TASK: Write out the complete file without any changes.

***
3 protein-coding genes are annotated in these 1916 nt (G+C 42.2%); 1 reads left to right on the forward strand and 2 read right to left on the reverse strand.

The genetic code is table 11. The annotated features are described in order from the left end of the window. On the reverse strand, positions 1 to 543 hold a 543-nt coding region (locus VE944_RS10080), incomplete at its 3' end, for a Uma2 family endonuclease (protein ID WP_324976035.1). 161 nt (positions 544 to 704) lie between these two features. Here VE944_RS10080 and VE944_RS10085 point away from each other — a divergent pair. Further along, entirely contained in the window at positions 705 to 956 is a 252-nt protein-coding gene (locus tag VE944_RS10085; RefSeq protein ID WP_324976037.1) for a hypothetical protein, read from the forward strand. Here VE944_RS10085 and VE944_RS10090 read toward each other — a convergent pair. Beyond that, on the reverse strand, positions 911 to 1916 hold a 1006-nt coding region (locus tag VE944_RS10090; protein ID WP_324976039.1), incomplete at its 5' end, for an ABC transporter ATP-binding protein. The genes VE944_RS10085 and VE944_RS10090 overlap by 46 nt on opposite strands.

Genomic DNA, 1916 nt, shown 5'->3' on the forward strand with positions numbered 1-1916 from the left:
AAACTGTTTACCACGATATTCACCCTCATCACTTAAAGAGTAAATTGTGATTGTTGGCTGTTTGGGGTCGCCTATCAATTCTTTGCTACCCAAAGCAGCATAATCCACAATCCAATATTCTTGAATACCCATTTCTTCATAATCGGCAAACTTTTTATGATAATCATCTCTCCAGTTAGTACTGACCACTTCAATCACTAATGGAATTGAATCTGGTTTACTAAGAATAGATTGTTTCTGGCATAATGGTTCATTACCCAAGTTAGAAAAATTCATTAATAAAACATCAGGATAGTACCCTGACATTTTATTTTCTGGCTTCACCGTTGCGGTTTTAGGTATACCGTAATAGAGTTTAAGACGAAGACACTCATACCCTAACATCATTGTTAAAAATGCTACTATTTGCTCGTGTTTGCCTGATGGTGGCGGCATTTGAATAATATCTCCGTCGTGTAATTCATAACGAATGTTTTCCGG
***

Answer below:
3 protein-coding genes are annotated in these 1916 nt (G+C 42.2%); 1 reads left to right on the forward strand and 2 read right to left on the reverse strand.

The genetic code is table 11. The annotated features are described in order from the left end of the window. On the reverse strand, positions 1 to 543 hold a 543-nt coding region (locus VE944_RS10080), incomplete at its 3' end, for a Uma2 family endonuclease (protein ID WP_324976035.1). 161 nt (positions 544 to 704) lie between these two features. Here VE944_RS10080 and VE944_RS10085 point away from each other — a divergent pair. Further along, entirely contained in the window at positions 705 to 956 is a 252-nt protein-coding gene (locus tag VE944_RS10085; RefSeq protein ID WP_324976037.1) for a hypothetical protein, read from the forward strand. Here VE944_RS10085 and VE944_RS10090 read toward each other — a convergent pair. Beyond that, on the reverse strand, positions 911 to 1916 hold a 1006-nt coding region (locus tag VE944_RS10090; protein ID WP_324976039.1), incomplete at its 5' end, for an ABC transporter ATP-binding protein. The genes VE944_RS10085 and VE944_RS10090 overlap by 46 nt on opposite strands.

Genomic DNA, 1916 nt, shown 5'->3' on the forward strand with positions numbered 1-1916 from the left:
AAACTGTTTACCACGATATTCACCCTCATCACTTAAAGAGTAAATTGTGATTGTTGGCTGTTTGGGGTCGCCTATCAATTCTTTGCTACCCAAAGCAGCATAATCCACAATCCAATATTCTTGAATACCCATTTCTTCATAATCGGCAAACTTTTTATGATAATCATCTCTCCAGTTAGTACTGACCACTTCAATCACTAATGGAATTGAATCTGGTTTACTAAGAATAGATTGTTTCTGGCATAATGGTTCATTACCCAAGTTAGAAAAATTCATTAATAAAACATCAGGATAGTACCCTGACATTTTATTTTCTGGCTTCACCGTTGCGGTTTTAGGTATACCGTAATAGAGTTTAAGACGAAGACACTCATACCCTAACATCATTGTTAAAAATGCTACTATTTGCTCGTGTTTGCCTGATGGTGGCGGCATTTGAATAATATCTCCGTCGTGTAATTCATAACGAATGTTTTCCGG